As a lesbian who’s followed Hayley Kiyoko’s career since the launch of the now-iconic “Girls Like Girls” music video, I’ve become gradually more accustomed to seeing Hayley, a sometimes-dorky 26-year-old, surrounded by gorgeous women. Whether in a white demicup bra under a robin’s egg blue shirt with anonymous women’s arms strewn over Kiyoko’s body and around the frame, in her underwear and a pink robe sitting on the floor while a blonde woman lounges on the bed in lingerie, or—as in album cover for her forthcoming debut, Expectations—in a jacket, yellow bralette, and pants tilting her head at a naked woman who in turn stares only at her, Kiyoko has gifted us with visuals of lesbian desire—and desirability.
Until “Curious”, her newest single, Kiyoko’s music hasn’t reflected the same bold, sexual arrogance as her promotional photos. “Girls Like Girls” contains elements of it: Kiyoko brags about “stealing kisses from your missus” and “[taking] your girl out,” thwarting the straight boys who would never suspect a lesbian, much less a half-Japanese lesbian, to charm their girlfriends away. “Gravel to Tempo” represents a more typical view of herself: the video shows Kiyoko dressed in a comfortable, clearly gay, but neither bold nor sexy double-denim outfit with a simple purple shirt and baggy shorts. This contrasts the objects of her desire, the impossibly beautiful, straight, popular girls who stand in a line in the hallway, each wearing makeup, crop tops, short-shorts, or fitted jeans, and who consider Kiyoko with contempt. In the video, Kiyoko responds to their derision with confidence, performing a dance routine and teasing some of the girls who, the audience assumes, once teased her.
The lyrics betray a more fragile self-image: the lines “I don’t feel adequate / Thinking I’m a monster in disguise” resonated with me as someone who, when I was eleven years old and had just broken up with my first boyfriend because “it didn’t feel right,” asked myself if I was a monster, because I couldn’t love like everyone else did. Shakespeare & Punk’s previous article about Hayley Kiyoko argued for her music, and this song in particular, as a necessary contribution to teen pop that directly speaks to young lesbians and bi/pan girls. This is absolutely true, and “Gravel to Tempo” is exactly the right song for LBPQ teens who feel shunned, unwanted. However, when I listened to the song and watched the video, I wondered—can Hayley Kiyoko give us visions of a world where LBPQ women are wanted?
“Curious” answers that wish. Those images of Kiyoko complemented by women wearing lingerie, or nothing at all, while Kiyoko looks right into the camera and at the viewer—disrupting any attempts to turn her pictures of lesbian sexuality into (straight male) voyeurs’ material—culminate in the maybe-fantasy, maybe-reality sequence at the beginning of the “Curious” video, where Kiyoko lies in bright pink lingerie on a bathroom floor while two women lay their heads on her chest, run their hands over her body, and stare at her while biting their lips. Here, too, Hayley stares at the camera, but the time it’s obvious she’s addressing another woman—the “you” who left Kiyoko to date a boy, but still can’t stay away.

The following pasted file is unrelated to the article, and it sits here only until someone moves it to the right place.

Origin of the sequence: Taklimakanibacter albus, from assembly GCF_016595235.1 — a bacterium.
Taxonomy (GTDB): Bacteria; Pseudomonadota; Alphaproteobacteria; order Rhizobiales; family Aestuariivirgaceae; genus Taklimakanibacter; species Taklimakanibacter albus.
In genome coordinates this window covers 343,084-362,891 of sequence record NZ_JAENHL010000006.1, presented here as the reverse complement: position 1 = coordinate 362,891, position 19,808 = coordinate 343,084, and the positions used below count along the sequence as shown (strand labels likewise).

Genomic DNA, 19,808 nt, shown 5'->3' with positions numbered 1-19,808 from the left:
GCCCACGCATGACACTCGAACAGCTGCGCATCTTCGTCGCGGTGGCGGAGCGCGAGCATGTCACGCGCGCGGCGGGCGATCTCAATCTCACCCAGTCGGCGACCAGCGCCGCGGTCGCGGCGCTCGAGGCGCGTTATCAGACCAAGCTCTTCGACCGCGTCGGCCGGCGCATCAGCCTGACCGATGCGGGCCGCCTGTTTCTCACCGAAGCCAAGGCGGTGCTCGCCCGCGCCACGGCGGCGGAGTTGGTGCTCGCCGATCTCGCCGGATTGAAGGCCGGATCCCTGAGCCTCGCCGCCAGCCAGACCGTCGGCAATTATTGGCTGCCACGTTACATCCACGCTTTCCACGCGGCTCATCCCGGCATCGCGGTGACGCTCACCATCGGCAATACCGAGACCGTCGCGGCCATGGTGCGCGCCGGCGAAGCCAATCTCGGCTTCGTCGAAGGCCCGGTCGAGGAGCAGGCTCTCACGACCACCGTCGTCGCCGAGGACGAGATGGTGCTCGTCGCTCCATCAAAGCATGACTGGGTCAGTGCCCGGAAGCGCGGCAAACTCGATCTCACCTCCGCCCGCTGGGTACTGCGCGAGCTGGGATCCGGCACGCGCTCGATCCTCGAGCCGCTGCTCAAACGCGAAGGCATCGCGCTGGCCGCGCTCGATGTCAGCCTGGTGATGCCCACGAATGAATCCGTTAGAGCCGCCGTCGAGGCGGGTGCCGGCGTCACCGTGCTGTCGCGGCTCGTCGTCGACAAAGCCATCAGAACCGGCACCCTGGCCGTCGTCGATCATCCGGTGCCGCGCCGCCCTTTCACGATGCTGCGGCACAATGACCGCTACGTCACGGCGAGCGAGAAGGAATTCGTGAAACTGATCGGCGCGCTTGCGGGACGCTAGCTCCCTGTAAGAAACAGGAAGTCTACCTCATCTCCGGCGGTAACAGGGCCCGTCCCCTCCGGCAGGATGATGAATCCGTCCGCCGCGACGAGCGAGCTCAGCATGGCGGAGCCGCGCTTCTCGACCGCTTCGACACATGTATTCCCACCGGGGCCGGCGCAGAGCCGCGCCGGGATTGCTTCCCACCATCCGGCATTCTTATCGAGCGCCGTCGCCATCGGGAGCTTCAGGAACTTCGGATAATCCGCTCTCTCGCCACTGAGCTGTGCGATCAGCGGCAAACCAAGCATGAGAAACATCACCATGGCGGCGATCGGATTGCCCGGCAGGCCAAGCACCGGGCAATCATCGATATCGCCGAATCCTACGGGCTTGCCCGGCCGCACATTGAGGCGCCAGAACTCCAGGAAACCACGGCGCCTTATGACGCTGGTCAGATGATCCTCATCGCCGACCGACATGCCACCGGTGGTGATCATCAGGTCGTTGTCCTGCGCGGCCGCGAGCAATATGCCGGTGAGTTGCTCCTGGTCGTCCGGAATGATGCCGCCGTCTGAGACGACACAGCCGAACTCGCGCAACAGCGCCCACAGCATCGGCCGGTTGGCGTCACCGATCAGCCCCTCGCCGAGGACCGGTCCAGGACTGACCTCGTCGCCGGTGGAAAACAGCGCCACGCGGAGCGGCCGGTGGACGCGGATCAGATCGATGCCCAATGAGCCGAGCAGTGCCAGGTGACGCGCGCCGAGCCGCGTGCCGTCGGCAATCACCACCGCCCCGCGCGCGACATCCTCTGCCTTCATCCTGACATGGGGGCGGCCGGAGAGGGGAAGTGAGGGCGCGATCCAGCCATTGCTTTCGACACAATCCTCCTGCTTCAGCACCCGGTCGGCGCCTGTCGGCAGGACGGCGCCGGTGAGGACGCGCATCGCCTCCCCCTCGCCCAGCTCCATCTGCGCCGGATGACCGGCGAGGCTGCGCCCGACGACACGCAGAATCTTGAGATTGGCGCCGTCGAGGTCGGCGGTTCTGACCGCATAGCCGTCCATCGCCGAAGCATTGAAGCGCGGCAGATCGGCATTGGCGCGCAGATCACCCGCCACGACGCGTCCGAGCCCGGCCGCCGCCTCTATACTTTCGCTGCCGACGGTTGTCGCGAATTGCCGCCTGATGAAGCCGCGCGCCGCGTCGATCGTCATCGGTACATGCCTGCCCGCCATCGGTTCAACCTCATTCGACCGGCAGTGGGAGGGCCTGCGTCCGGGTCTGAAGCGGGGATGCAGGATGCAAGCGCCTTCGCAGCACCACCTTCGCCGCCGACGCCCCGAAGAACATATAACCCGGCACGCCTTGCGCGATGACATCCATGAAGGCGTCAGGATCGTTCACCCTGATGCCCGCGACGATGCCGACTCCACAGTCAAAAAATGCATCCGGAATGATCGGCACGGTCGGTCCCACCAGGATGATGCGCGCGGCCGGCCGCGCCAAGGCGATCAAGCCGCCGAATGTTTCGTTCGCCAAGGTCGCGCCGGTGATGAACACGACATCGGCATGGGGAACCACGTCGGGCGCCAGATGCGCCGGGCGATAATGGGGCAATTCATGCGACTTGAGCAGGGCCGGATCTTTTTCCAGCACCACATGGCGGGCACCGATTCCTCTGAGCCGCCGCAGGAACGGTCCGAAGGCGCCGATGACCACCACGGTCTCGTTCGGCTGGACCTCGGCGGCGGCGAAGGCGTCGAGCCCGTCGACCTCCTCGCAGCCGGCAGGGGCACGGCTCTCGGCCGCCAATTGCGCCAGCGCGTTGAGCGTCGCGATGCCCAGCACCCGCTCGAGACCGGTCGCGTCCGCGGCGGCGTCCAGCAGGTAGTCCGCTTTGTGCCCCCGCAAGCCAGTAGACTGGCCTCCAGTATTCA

from the “Curious” video, © 2018 EMPIRE / Atlantic Recording Corporation
This is the first time we see Kiyoko in the video, and when I saw it, it shocked me. I thought of all the times I had seen straight men use women in their videos as props to prove the sexual superiority they claimed in their songs. I couldn’t even think of a video where a straight woman reciprocated the favor with male dancers. With “Curious,” Kiyoko gave us a vision of an irresistible, powerful, sexually present lesbian. Beyond just that sequence, the rest of the video tracks Kiyoko as she charms other women within the line of sight of the girl who left her. She makes the girl so jealous, she tries to hook up with Hayley in the bathroom, but Hayley questions the girl’s new straight relationship with, “I’m just curious, is it serious?” and leaves.
This hook is as clever as it is catchy. It turns two of the most common ways straight people delegitimize Sapphic relationships—reducing a girl’s wish to date or kiss other girls as “curiosity” rather than a real longing and categorizing girls’ and women’s gay relationships as shallow and fun rather than “serious”—back onto straightness. It questions the validity of the “you” girl’s new heterosexual relationship as well as the validity of the assumption that heterosexuality will always win out over lesbianism, that young lesbians will always settle down with men once they’ve grown up. This power play marks a huge difference between “Curious” Hayley and “Gravel to Tempo” Hayley, who could only gaze at other girls and revel in her undesirability. “On the floor, like a model,” Kiyoko embodies the confidence and boldness that that line suggests, a kind of confidence that comes from knowing one’s own beauty and allure. Although “Curious” may tell a more-bitter-than-sweet story about rejection, its bravado and reclamation of lesbian sexuality represent something new and long-needed from pop music. Lesbians can be more than curiosities—we can be icons.
Dean Symmonds is a lesbian poet from the South seeking their BAs in Creative Writing and Religious Studies at Hollins University. Their poems have been published in magazines such as Bad Pony Magazine, Monstering, Crab Fat Magazine, Gravel, and The Album, and forthcoming from Lavender Review. Their academic work on the Virgin Mary and Southern womanhood was published in the Hollins Digital Commons in 2017. You can find them on Twitter.